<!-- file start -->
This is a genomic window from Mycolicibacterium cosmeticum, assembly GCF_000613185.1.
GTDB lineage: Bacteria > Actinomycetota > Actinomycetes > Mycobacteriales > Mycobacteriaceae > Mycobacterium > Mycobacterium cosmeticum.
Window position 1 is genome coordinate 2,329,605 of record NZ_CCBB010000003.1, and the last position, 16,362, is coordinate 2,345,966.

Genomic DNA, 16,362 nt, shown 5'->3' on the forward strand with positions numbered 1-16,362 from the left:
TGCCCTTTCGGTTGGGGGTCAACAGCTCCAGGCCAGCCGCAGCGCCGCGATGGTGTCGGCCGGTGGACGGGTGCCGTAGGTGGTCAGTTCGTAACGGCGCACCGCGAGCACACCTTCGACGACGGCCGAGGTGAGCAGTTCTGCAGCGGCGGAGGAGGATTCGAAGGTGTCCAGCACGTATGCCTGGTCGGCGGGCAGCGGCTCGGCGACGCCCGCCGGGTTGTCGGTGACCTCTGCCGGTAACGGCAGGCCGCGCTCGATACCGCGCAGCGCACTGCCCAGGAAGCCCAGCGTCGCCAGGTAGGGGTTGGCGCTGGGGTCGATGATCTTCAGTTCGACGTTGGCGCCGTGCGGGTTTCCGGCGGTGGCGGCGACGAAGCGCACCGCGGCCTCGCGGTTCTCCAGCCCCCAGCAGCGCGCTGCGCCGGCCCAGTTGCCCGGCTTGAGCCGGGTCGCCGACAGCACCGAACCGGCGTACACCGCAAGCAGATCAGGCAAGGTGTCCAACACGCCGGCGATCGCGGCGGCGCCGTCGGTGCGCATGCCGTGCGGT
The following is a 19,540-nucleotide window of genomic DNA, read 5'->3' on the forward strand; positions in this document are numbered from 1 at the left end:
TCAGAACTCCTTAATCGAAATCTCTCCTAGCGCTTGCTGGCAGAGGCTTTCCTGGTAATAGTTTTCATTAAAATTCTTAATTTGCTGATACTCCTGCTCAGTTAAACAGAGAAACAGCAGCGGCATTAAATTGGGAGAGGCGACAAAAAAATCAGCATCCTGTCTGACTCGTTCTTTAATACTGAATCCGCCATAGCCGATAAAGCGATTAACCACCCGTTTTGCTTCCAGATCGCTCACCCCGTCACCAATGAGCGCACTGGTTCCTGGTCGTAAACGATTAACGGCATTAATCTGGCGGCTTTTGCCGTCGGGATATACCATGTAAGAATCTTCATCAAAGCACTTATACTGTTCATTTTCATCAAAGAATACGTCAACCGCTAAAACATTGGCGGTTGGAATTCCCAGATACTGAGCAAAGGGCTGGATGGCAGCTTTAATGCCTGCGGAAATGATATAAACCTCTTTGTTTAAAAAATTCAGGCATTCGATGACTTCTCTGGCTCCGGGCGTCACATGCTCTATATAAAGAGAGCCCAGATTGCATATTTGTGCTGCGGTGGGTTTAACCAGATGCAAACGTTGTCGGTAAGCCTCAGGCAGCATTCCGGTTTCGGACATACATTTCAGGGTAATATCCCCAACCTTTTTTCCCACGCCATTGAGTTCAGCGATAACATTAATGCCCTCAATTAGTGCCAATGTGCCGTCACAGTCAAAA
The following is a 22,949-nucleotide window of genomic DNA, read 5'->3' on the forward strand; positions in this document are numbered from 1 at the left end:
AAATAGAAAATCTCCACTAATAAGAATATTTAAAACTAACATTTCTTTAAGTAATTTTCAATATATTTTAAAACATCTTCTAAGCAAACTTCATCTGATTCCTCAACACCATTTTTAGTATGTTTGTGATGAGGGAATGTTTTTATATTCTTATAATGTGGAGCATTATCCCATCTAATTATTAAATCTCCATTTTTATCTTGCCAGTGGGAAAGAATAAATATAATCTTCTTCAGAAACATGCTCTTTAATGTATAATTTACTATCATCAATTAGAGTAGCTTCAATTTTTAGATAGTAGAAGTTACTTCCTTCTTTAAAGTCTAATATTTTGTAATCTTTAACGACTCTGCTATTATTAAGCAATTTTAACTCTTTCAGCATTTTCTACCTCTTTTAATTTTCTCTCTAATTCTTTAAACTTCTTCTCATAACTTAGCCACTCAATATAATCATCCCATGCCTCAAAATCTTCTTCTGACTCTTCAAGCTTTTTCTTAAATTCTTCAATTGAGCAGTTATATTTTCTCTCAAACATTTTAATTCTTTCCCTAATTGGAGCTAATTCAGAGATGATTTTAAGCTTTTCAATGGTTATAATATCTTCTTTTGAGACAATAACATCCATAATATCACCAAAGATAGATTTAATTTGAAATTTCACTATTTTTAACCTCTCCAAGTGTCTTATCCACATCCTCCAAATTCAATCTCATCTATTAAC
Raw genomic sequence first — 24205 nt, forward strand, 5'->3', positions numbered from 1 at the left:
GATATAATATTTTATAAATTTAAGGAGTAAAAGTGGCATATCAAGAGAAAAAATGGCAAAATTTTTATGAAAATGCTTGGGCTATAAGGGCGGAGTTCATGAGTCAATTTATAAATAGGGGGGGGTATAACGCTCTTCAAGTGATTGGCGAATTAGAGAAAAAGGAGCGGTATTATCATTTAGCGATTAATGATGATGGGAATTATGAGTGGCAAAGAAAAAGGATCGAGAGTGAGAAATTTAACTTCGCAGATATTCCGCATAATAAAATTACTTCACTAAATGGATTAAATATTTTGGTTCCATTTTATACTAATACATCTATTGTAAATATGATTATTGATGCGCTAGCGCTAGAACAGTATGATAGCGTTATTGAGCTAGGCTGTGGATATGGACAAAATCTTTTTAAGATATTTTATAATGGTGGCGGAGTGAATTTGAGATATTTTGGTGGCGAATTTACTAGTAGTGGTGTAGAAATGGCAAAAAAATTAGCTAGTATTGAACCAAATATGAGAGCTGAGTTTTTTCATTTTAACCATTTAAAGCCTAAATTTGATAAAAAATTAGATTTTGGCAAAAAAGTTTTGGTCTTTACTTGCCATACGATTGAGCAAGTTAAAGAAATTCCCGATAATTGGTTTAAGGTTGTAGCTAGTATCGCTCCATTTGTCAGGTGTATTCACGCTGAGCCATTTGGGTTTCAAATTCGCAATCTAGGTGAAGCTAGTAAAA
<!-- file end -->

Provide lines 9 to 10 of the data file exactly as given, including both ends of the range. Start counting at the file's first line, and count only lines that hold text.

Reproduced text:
AAATAGAAAATCTCCACTAATAAGAATATTTAAAACTAACATTTCTTTAAGTAATTTTCAATATATTTTAAAACATCTTCTAAGCAAACTTCATCTGATTCCTCAACACCATTTTTAGTATGTTTGTGATGAGGGAATGTTTTTATATTCTTATAATGTGGAGCATTATCCCATCTAATTATTAAATCTCCATTTTTATCTTGCCAGTGGGAAAGAATAAATATAATCTTCTTCAGAAACATGCTCTTTAATGTATAATTTACTATCATCAATTAGAGTAGCTTCAATTTTTAGATAGTAGAAGTTACTTCCTTCTTTAAAGTCTAATATTTTGTAATCTTTAACGACTCTGCTATTATTAAGCAATTTTAACTCTTTCAGCATTTTCTACCTCTTTTAATTTTCTCTCTAATTCTTTAAACTTCTTCTCATAACTTAGCCACTCAATATAATCATCCCATGCCTCAAAATCTTCTTCTGACTCTTCAAGCTTTTTCTTAAATTCTTCAATTGAGCAGTTATATTTTCTCTCAAACATTTTAATTCTTTCCCTAATTGGAGCTAATTCAGAGATGATTTTAAGCTTTTCAATGGTTATAATATCTTCTTTTGAGACAATAACATCCATAATATCACCAAAGATAGATTTAATTTGAAATTTCACTATTTTTAACCTCTCCAAGTGTCTTATCCACATCCTCCAAATTCAATCTCATCTATTAAC
Raw genomic sequence first — 24205 nt, forward strand, 5'->3', positions numbered from 1 at the left: